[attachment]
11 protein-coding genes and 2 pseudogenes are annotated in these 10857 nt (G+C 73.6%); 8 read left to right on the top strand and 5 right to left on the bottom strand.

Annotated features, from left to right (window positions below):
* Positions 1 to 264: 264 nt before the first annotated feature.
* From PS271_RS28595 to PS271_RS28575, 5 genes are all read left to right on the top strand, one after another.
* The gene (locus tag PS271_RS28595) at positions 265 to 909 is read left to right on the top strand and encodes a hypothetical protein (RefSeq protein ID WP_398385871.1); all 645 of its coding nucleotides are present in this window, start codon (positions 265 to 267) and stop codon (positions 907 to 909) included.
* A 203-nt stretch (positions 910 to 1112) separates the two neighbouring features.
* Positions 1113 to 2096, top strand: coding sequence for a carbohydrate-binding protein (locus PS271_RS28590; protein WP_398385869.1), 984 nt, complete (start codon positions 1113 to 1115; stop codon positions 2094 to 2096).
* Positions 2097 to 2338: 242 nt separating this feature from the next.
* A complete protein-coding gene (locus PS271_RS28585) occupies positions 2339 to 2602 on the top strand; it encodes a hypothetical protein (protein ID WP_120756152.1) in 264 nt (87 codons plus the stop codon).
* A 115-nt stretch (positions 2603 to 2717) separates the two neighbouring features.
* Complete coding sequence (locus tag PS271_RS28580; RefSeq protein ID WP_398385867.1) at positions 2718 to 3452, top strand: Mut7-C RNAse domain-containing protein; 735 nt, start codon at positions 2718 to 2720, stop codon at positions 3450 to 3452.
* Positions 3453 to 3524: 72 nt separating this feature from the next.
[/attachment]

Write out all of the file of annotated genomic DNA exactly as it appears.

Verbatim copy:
11 protein-coding genes and 2 pseudogenes are annotated in these 10857 nt (G+C 73.6%); 8 read left to right on the top strand and 5 right to left on the bottom strand.

Annotated features, from left to right (window positions below):
* Positions 1 to 264: 264 nt before the first annotated feature.
* From PS271_RS28595 to PS271_RS28575, 5 genes are all read left to right on the top strand, one after another.
* The gene (locus tag PS271_RS28595) at positions 265 to 909 is read left to right on the top strand and encodes a hypothetical protein (RefSeq protein ID WP_398385871.1); all 645 of its coding nucleotides are present in this window, start codon (positions 265 to 267) and stop codon (positions 907 to 909) included.
* A 203-nt stretch (positions 910 to 1112) separates the two neighbouring features.
* Positions 1113 to 2096, top strand: coding sequence for a carbohydrate-binding protein (locus PS271_RS28590; protein WP_398385869.1), 984 nt, complete (start codon positions 1113 to 1115; stop codon positions 2094 to 2096).
* Positions 2097 to 2338: 242 nt separating this feature from the next.
* A complete protein-coding gene (locus PS271_RS28585) occupies positions 2339 to 2602 on the top strand; it encodes a hypothetical protein (protein ID WP_120756152.1) in 264 nt (87 codons plus the stop codon).
* A 115-nt stretch (positions 2603 to 2717) separates the two neighbouring features.
* Complete coding sequence (locus tag PS271_RS28580; RefSeq protein ID WP_398385867.1) at positions 2718 to 3452, top strand: Mut7-C RNAse domain-containing protein; 735 nt, start codon at positions 2718 to 2720, stop codon at positions 3450 to 3452.
* Positions 3453 to 3524: 72 nt separating this feature from the next.